New media students train with emergency responders

Jim Patton of the Corvallis Fire Department is interviewed by OSU New Media student Joey Bagdriwicz. (contributed photo)

Traffic issues and blaring sirens at Benton and Washington Way disrupted campus for about half an hour on Dec. 14. State police, Corvallis Fire and Rescue and an ambulance participated in training that centered, not on emergency crews, but on thirteen students from OSU’s Student Media Department, who worked to capture the event. The staged emergency offered four teams of students a chance to hone their skills and work across media platforms.

Director of OSU Student Media, Julia Sandidge could not have been happier.

“What a great day! I got the same rush watching the students, as they learned to collect and tell their stories today, that I got telling stories as a reporter,” she said.

They had just six hours to put together coverage in three different media. The team of OSU New Media Communications students, David Johnson, Makenzie Marineau, Audry Wiltz, and Sam Rosenbluth put together the winning entry. Students from bothprint and broadcast media competed.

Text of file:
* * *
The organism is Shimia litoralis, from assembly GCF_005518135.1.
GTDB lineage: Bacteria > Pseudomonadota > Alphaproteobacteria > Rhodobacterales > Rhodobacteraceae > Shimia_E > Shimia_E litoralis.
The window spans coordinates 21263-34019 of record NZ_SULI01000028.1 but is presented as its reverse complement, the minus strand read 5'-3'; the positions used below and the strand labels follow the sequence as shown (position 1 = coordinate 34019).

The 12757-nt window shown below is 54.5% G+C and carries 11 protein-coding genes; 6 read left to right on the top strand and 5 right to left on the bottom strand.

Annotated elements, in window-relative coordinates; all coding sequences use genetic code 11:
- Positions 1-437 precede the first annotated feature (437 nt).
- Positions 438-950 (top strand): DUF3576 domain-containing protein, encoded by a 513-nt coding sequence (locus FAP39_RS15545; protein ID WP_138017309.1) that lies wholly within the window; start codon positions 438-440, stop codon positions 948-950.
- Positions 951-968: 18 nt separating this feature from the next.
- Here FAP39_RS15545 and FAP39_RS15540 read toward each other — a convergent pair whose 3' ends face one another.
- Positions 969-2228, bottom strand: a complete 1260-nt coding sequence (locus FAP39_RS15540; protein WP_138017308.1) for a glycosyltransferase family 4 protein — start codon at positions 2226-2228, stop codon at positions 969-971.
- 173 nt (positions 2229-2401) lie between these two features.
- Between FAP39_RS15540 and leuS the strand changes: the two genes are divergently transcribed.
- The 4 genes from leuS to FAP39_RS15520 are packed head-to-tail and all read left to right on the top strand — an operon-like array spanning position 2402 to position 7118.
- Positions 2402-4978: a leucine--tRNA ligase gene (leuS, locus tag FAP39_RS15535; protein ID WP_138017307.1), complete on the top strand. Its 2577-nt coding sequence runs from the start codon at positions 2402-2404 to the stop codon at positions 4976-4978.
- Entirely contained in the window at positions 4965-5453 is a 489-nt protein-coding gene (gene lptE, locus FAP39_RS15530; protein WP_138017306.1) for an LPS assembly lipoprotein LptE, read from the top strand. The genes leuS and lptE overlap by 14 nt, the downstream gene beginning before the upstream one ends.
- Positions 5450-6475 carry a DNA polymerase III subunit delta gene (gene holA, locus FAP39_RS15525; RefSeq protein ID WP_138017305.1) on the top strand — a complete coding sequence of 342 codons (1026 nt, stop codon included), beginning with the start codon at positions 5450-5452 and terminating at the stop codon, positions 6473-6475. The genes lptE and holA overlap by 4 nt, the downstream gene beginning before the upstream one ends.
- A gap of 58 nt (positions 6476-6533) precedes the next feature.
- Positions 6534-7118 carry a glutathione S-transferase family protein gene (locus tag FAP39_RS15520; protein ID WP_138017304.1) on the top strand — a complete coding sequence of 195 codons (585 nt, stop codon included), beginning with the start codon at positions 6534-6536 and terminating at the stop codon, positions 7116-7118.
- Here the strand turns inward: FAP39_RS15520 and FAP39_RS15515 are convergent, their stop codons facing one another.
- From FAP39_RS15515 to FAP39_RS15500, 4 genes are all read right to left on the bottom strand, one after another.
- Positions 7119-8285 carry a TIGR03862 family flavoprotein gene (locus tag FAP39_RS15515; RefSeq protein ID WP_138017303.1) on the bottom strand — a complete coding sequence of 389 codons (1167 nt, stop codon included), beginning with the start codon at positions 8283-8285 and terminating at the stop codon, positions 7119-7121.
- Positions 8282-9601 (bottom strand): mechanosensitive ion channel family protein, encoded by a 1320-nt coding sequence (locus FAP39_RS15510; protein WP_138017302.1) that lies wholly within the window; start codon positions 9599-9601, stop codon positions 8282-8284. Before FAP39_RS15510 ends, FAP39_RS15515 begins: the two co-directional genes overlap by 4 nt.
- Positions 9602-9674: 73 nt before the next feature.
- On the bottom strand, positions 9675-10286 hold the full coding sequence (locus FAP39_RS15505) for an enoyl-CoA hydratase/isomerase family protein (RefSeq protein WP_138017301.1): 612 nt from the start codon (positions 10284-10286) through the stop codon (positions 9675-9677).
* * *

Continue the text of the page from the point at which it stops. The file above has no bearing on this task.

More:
Daily Barometer editor, Brandon Southward, a political science major said of the spot news coverage,“It was six hours of fun mayhem— chaotic and fun and being able to see how your project turned out. It was all about team work.”

“”Not only did the faculty make this event fun but they made it a learning experience. The training and challenge really allowed us to see what we were capable of, and show us how much farther we can go,” said student Makenzie Marineau. “It was great seeing other media students taking advantage of the opportunities to apply their skills and knowledge. When you put a group of students together with a variety of skill sets and different focuses it’s amazing the results you can get.”

The news drill culminated two days of training, which Sandidge modeled on a program that she developed as a media adviser at Colorado State University.

Sandidge, who came to OSU in June, has 18 years of television news experience.  She hopes that the spot news collaborative training with local emergency services will become an annual event.

“We owe a great deal to the local fire and state police,” she said. “We combined trainings so the students could learn to work with public officials in spot news settings, while creating media in various forms.”

During the first day of training, Sandidge and other student media staff led participants in workshops on ethical decision-making for media and management, teamwork, writing across media platforms, blogging, camera use, audio and video editing basics.

~ Ann Robinson

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